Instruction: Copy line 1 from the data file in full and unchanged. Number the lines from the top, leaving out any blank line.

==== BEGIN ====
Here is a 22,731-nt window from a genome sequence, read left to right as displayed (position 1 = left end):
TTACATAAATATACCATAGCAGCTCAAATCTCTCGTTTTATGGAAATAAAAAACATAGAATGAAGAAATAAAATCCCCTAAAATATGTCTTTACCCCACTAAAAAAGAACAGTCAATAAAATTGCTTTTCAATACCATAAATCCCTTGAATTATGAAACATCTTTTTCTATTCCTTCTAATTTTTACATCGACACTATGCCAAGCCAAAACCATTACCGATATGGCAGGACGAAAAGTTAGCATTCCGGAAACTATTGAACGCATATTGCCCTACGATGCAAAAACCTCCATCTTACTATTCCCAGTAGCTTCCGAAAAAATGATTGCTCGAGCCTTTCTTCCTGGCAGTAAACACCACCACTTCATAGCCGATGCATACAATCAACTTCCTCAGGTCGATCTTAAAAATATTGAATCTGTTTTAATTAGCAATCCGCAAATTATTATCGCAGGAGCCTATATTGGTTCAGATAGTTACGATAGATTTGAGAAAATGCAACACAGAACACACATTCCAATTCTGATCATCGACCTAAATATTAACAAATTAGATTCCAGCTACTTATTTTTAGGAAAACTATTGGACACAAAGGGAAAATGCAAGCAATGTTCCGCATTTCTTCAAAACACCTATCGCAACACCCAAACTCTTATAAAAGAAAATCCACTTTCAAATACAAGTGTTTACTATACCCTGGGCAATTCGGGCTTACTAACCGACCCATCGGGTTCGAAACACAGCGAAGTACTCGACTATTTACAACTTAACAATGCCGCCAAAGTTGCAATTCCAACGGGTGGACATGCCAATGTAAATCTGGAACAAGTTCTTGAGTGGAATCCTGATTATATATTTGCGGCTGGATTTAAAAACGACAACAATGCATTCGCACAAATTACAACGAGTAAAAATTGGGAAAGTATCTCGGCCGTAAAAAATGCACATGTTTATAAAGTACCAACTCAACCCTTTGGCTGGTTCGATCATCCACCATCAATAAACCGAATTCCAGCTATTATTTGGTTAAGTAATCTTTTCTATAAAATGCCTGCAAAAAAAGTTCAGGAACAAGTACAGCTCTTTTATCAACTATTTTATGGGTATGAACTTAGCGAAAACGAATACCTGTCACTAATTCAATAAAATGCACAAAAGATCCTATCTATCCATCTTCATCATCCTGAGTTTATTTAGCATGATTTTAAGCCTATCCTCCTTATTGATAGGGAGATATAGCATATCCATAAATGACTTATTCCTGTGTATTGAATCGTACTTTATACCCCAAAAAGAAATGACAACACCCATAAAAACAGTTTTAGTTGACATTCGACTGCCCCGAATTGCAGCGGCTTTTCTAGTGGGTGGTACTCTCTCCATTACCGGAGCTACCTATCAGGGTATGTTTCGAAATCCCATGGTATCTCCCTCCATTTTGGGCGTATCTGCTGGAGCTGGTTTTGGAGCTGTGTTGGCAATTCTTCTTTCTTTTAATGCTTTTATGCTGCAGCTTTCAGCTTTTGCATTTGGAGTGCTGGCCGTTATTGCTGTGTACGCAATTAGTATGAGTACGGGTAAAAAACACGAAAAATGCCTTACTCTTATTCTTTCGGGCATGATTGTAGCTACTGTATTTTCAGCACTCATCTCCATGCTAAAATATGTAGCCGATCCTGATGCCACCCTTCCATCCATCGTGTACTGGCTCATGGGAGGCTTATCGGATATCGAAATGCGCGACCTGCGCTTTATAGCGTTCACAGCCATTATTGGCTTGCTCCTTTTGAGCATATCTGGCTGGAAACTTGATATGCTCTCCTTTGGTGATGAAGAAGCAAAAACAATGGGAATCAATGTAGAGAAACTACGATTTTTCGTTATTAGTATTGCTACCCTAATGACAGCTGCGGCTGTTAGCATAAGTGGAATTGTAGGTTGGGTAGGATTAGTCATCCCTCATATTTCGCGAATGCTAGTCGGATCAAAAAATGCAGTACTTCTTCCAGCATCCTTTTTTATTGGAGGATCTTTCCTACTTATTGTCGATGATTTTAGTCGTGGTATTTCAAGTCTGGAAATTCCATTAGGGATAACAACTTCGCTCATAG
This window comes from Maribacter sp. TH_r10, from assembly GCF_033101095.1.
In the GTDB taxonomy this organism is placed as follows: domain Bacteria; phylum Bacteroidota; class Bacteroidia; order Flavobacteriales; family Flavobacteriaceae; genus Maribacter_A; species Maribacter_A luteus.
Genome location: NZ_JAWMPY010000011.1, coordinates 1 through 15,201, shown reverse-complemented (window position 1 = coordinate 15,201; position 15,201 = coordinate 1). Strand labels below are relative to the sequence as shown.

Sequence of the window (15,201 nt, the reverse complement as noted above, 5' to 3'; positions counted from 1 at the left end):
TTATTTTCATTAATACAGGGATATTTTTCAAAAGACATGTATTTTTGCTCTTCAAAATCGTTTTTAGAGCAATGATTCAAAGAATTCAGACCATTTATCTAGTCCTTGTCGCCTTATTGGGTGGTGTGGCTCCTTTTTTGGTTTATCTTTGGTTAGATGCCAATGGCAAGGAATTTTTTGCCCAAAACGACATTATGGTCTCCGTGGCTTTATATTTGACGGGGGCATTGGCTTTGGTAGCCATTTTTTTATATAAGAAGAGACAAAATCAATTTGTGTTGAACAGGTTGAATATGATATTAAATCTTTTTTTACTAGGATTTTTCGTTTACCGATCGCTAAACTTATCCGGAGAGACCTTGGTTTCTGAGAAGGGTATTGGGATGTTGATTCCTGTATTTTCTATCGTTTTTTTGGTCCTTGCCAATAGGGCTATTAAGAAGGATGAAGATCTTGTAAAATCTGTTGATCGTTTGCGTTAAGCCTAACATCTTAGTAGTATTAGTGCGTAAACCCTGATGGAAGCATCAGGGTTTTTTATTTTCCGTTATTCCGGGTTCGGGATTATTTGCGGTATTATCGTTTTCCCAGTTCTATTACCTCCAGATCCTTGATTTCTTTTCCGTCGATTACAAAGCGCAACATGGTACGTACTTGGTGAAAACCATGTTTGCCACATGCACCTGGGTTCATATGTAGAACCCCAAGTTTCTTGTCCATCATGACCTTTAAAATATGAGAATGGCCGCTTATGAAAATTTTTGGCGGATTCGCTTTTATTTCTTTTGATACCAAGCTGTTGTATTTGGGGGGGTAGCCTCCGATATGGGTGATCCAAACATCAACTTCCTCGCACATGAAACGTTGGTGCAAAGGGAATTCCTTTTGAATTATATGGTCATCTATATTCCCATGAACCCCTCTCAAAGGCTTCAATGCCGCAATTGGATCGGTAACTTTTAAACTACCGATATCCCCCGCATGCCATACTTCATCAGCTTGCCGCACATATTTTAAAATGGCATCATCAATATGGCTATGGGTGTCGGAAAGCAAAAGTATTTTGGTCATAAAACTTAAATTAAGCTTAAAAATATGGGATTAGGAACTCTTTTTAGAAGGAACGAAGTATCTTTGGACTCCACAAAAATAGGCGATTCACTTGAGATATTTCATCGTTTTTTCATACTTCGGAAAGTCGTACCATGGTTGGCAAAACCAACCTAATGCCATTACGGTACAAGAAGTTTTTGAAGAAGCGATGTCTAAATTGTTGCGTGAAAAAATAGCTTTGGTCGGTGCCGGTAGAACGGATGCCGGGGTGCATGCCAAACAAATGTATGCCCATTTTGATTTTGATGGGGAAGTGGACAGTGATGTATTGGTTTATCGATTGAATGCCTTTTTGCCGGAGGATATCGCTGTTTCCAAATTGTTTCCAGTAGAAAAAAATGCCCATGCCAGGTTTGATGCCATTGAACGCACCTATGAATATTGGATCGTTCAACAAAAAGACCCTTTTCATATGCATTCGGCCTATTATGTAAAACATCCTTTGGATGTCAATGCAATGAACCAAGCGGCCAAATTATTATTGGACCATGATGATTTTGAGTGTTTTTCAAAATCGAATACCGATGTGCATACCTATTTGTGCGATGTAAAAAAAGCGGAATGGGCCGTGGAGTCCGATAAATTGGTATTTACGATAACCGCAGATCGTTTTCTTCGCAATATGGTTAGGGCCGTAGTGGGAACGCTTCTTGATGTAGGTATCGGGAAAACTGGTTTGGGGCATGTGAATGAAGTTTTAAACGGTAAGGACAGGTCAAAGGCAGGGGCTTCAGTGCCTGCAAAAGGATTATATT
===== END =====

Here is a 22,731-nt window from a genome sequence, read left to right as displayed (position 1 = left end):